When they last met, in February in Beijing during the Winter Olympics, they stated that their friendship knew “no boundaries.” Since then, Russia has sought ever closer ties with China, as Europe and the United States responded wave after wave of sanctions to the invasion.
Beijing has carefully avoided violating Western sanctions or providing direct military support to Moscow. This balancing act, experts say, is a sign that Xi will not sacrifice China’s economic interests to save Putin, who arrived this week at the Shanghai Cooperation Organization summit in Uzbekistan with his army withdrawing from large swaths of Ukrainian territory. .
But the trade relationship is booming, in a lopsided way, while Russia is desperate for new markets and China – an economy ten times its size – is looking for cheap raw materials.
China’s spending on Russian goods rose 60% in August from a year ago, to $11.2 billion, according to Chinese customs statistics, more than 49% gain from July.
Shipments to Russia rose 26% to $8 billion in August, also faster than the previous month.
In the first eight months of this year, total trade in goods between China and Russia rose 31 percent to $117.2 billion. That’s already 80% of last year’s total — that stood at a record $147 billion.
“Russia needs China more than China needs Russia,” said Keith Krach, former United States Secretary of State for Economic Growth, Energy and the Environment.
“As the war in Ukraine continues, Putin is quickly losing friends and becoming more and more dependent on China, whose economy is ten times that of Russia,” he added.
For China, Russia now accounts for 2.8% of total trade volume, slightly more than its share of 2.5% at the end of last year. The European Union and the United States have much larger shares.
The Russian central bank stopped publishing detailed trade data when the war in Ukraine started. But Bruegel, a European economic think tank, recently analyzed statistics from Russia’s 34 largest trading partners and estimated that China accounted for about 24% of Russia’s exports in June.
“China-Russia trade is booming as China is taking advantage of the crisis in Ukraine to buy Russian energy at a discount and replace Western companies that have left the market,” said Neil Thomas, senior China analyst at Eurasia Group.
Yuan the new dollar in Russia?
Russian companies and banks are also increasingly turning to the yuan for international payments.
For Beijing, it is a boost to its ambitions to make the yuan a global currency.
Russia’s increased use of the yuan is also helping to advance China’s long-term goals of turning the redback into a global currency, isolating itself from Western financial sanctions, and increasing its institutional power in international finance. said Thomas from Eurasia Group.
For Russia, this partnership with China is “born out of desperation,” Krach said.
“Because Russia has been severely weakened, in part by sanctions, Putin is willing to make a deal with a predatory power as long as it gets access to capital,” he added.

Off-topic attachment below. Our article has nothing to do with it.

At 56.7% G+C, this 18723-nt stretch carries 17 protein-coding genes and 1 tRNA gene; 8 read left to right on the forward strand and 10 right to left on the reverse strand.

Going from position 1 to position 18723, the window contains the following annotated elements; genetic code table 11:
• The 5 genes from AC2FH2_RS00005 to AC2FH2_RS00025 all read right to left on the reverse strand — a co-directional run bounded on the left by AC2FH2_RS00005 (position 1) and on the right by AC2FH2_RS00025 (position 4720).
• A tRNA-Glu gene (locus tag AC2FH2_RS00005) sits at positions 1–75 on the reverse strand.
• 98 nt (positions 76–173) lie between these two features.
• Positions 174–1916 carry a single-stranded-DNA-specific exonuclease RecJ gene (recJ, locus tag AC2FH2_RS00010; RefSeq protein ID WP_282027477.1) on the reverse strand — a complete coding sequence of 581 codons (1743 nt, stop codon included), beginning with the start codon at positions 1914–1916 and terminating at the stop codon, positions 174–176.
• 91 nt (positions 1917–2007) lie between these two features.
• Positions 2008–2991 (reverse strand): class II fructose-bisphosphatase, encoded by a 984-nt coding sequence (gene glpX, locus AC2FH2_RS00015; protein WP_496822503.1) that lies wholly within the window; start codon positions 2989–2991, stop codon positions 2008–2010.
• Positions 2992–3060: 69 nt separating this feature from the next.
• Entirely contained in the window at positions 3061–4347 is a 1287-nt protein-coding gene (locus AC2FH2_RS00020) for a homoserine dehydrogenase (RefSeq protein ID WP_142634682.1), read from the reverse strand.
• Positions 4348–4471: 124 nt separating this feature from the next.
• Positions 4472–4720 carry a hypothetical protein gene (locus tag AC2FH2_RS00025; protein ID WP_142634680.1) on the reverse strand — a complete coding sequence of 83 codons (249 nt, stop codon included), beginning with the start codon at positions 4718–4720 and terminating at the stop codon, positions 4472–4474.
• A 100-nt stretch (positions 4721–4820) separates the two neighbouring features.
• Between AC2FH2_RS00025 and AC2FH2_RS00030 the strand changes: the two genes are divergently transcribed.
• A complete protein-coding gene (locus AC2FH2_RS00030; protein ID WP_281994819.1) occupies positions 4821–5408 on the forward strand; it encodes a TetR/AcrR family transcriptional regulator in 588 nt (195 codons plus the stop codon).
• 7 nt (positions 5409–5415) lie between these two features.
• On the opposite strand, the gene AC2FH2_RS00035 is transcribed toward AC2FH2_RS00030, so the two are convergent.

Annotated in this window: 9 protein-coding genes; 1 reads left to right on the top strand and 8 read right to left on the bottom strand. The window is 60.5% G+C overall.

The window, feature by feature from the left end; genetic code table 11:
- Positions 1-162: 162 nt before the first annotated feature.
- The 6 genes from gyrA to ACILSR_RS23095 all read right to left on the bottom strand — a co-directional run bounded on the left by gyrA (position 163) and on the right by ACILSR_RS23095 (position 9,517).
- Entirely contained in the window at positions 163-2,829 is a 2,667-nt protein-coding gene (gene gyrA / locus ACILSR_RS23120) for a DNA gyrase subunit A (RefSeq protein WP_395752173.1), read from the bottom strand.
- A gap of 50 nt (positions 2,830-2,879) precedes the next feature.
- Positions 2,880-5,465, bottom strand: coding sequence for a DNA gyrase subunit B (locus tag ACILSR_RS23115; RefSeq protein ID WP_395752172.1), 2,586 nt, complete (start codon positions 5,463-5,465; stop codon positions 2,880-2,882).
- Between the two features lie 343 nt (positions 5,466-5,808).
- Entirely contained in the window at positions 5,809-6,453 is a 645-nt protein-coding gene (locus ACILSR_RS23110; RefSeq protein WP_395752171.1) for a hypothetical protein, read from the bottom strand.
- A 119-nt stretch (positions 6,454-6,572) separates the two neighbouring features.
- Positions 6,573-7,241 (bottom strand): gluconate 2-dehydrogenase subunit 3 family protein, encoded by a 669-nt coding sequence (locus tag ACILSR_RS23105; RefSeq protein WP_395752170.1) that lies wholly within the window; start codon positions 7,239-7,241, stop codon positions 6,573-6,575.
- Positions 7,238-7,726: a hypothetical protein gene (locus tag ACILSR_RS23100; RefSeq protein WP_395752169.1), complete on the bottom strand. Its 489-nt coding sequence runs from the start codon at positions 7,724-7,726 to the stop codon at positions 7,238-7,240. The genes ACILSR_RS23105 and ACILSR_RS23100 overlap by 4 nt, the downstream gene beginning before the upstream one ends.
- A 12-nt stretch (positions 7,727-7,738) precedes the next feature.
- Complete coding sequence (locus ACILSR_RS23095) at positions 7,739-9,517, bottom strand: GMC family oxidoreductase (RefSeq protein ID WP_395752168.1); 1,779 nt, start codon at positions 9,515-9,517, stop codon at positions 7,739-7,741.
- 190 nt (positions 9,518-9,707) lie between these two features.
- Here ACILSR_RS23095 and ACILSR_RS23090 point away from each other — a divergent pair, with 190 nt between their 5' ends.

Chinese companies fill the vacuum
Chinese companies are also benefiting from the exodus of Western brands from Russia.
Chinese cars have also flooded Russia.
Borders in ‘no borders’ partnership
But there are also significant limitations in the China-Russia partnership, analysts say.
China does not provide military, commercial or technological support that would “risk significant US sanctions against China,” Eurasia Group’s Thomas said.
“Beijing will not sacrifice its own economic interests to support Moscow,” he said.
Fearing a backlash from the US, China has so far “steadfastly” refused to violate international sanctions against Russia, forcing Moscow to request military support from North Korea, said Craig Singleton, senior China fellow at the DC-based Foundation for Defense of Democracy.
“Beijing’s refusal to violate US and international sanctions reflects its grudging acceptance that China will remain dependent on Western capital and technology to support its continued development, even though Xi is personally inclined to assist Putin’s war efforts,” he said. .
In addition, China’s rapid economic slowdown this year will further curtail Xi’s willingness to help Putin. The Chinese president does not want to risk anything that further destabilizes the economy just a few weeks before he is poised to secure a historic third term at the Communist Party Congress.
What the future has in store
Future relationships are likely to remain tense, and China will want to keep its options open, analysts said.
“There has always been mistrust between the two regimes, which historically treated each other as rivals,” Krach noted.
The current Sino-Russian partnership is primarily a “defensive one,” bolstered by Beijing and Moscow’s shared view that NATO and the United States pose a “tangible threat to national security,” said Susan Thornton, senior fellow and visiting lecturer at the United Nations. Yale Law School.
“Russia’s war in Ukraine is not in China’s interest, but given the Western hostility, China will not oppose Russia,” she added.